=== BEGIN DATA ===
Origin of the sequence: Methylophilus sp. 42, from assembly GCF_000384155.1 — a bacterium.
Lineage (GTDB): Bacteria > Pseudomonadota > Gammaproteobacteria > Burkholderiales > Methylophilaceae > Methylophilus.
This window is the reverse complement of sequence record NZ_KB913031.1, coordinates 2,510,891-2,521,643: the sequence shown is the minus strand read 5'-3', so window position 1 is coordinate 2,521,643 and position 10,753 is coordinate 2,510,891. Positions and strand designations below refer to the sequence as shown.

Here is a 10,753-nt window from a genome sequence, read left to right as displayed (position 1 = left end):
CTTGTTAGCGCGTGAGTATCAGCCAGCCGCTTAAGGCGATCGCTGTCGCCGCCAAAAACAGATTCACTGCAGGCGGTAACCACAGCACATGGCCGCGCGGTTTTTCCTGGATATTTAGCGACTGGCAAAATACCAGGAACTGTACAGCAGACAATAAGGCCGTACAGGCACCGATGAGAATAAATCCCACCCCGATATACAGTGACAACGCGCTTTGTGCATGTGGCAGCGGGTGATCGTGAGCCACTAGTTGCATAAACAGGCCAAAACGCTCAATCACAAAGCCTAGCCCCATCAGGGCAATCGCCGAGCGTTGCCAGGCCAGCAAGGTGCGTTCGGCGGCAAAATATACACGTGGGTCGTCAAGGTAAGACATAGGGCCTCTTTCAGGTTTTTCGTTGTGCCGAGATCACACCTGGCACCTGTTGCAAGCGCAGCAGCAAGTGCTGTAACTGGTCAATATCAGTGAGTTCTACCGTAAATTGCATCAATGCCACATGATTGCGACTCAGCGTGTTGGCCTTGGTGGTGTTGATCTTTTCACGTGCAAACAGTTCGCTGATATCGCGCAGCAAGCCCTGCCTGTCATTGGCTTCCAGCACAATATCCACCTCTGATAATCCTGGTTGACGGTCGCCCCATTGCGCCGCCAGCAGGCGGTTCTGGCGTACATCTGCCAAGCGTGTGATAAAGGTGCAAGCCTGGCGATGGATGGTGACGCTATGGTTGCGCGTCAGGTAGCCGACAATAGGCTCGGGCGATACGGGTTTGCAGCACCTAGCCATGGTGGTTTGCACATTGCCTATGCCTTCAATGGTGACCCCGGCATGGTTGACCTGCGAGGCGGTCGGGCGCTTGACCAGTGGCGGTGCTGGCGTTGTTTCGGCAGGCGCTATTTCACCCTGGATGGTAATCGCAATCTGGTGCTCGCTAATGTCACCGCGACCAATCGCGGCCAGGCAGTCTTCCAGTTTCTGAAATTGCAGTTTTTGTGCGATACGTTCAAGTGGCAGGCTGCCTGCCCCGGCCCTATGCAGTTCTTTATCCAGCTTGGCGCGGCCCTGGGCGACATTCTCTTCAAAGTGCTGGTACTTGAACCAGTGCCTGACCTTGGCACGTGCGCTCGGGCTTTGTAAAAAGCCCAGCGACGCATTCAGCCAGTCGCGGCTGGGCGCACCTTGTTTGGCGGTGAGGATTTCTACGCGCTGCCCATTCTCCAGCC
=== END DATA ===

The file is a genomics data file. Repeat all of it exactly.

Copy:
Origin of the sequence: Methylophilus sp. 42, from assembly GCF_000384155.1 — a bacterium.
Lineage (GTDB): Bacteria > Pseudomonadota > Gammaproteobacteria > Burkholderiales > Methylophilaceae > Methylophilus.
This window is the reverse complement of sequence record NZ_KB913031.1, coordinates 2,510,891-2,521,643: the sequence shown is the minus strand read 5'-3', so window position 1 is coordinate 2,521,643 and position 10,753 is coordinate 2,510,891. Positions and strand designations below refer to the sequence as shown.

Here is a 10,753-nt window from a genome sequence, read left to right as displayed (position 1 = left end):
CTTGTTAGCGCGTGAGTATCAGCCAGCCGCTTAAGGCGATCGCTGTCGCCGCCAAAAACAGATTCACTGCAGGCGGTAACCACAGCACATGGCCGCGCGGTTTTTCCTGGATATTTAGCGACTGGCAAAATACCAGGAACTGTACAGCAGACAATAAGGCCGTACAGGCACCGATGAGAATAAATCCCACCCCGATATACAGTGACAACGCGCTTTGTGCATGTGGCAGCGGGTGATCGTGAGCCACTAGTTGCATAAACAGGCCAAAACGCTCAATCACAAAGCCTAGCCCCATCAGGGCAATCGCCGAGCGTTGCCAGGCCAGCAAGGTGCGTTCGGCGGCAAAATATACACGTGGGTCGTCAAGGTAAGACATAGGGCCTCTTTCAGGTTTTTCGTTGTGCCGAGATCACACCTGGCACCTGTTGCAAGCGCAGCAGCAAGTGCTGTAACTGGTCAATATCAGTGAGTTCTACCGTAAATTGCATCAATGCCACATGATTGCGACTCAGCGTGTTGGCCTTGGTGGTGTTGATCTTTTCACGTGCAAACAGTTCGCTGATATCGCGCAGCAAGCCCTGCCTGTCATTGGCTTCCAGCACAATATCCACCTCTGATAATCCTGGTTGACGGTCGCCCCATTGCGCCGCCAGCAGGCGGTTCTGGCGTACATCTGCCAAGCGTGTGATAAAGGTGCAAGCCTGGCGATGGATGGTGACGCTATGGTTGCGCGTCAGGTAGCCGACAATAGGCTCGGGCGATACGGGTTTGCAGCACCTAGCCATGGTGGTTTGCACATTGCCTATGCCTTCAATGGTGACCCCGGCATGGTTGACCTGCGAGGCGGTCGGGCGCTTGACCAGTGGCGGTGCTGGCGTTGTTTCGGCAGGCGCTATTTCACCCTGGATGGTAATCGCAATCTGGTGCTCGCTAATGTCACCGCGACCAATCGCGGCCAGGCAGTCTTCCAGTTTCTGAAATTGCAGTTTTTGTGCGATACGTTCAAGTGGCAGGCTGCCTGCCCCGGCCCTATGCAGTTCTTTATCCAGCTTGGCGCGGCCCTGGGCGACATTCTCTTCAAAGTGCTGGTACTTGAACCAGTGCCTGACCTTGGCACGTGCGCTCGGGCTTTGTAAAAAGCCCAGCGACGCATTCAGCCAGTCGCGGCTGGGCGCACCTTGTTTGGCGGTGAGGATTTCTACGCGCTGCCCATTCTCCAGCC